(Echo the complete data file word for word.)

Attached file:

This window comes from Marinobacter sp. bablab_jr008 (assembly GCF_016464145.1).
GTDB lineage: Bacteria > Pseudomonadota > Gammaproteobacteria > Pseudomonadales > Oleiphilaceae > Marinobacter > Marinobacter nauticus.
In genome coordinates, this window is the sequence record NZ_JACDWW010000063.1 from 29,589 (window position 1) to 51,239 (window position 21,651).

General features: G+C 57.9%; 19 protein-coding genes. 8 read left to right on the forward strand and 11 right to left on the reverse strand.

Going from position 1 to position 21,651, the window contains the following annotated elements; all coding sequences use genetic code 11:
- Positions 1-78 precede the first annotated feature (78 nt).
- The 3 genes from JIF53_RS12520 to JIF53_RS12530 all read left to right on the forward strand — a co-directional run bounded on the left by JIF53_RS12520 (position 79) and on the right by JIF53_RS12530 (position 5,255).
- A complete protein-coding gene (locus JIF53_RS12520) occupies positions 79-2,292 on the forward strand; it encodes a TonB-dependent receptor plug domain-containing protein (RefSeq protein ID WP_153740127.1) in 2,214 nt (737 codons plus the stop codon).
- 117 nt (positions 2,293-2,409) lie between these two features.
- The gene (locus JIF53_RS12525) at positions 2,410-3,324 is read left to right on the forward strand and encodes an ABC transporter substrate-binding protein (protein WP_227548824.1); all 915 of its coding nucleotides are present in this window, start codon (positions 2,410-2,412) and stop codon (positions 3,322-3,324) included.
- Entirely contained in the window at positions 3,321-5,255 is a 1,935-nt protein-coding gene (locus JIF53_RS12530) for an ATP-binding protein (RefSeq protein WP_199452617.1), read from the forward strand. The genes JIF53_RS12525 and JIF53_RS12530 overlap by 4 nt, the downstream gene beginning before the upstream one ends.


This window comes from Marinobacter sp. bablab_jr008 (assembly GCF_016464145.1).
GTDB lineage: Bacteria > Pseudomonadota > Gammaproteobacteria > Pseudomonadales > Oleiphilaceae > Marinobacter > Marinobacter nauticus.
In genome coordinates, this window is the sequence record NZ_JACDWW010000063.1 from 29,589 (window position 1) to 51,239 (window position 21,651).

General features: G+C 57.9%; 19 protein-coding genes. 8 read left to right on the forward strand and 11 right to left on the reverse strand.

Going from position 1 to position 21,651, the window contains the following annotated elements; all coding sequences use genetic code 11:
- Positions 1-78 precede the first annotated feature (78 nt).
- The 3 genes from JIF53_RS12520 to JIF53_RS12530 all read left to right on the forward strand — a co-directional run bounded on the left by JIF53_RS12520 (position 79) and on the right by JIF53_RS12530 (position 5,255).
- A complete protein-coding gene (locus JIF53_RS12520) occupies positions 79-2,292 on the forward strand; it encodes a TonB-dependent receptor plug domain-containing protein (RefSeq protein ID WP_153740127.1) in 2,214 nt (737 codons plus the stop codon).
- 117 nt (positions 2,293-2,409) lie between these two features.
- The gene (locus JIF53_RS12525) at positions 2,410-3,324 is read left to right on the forward strand and encodes an ABC transporter substrate-binding protein (protein WP_227548824.1); all 915 of its coding nucleotides are present in this window, start codon (positions 2,410-2,412) and stop codon (positions 3,322-3,324) included.
- Entirely contained in the window at positions 3,321-5,255 is a 1,935-nt protein-coding gene (locus JIF53_RS12530) for an ATP-binding protein (RefSeq protein WP_199452617.1), read from the forward strand. The genes JIF53_RS12525 and JIF53_RS12530 overlap by 4 nt, the downstream gene beginning before the upstream one ends.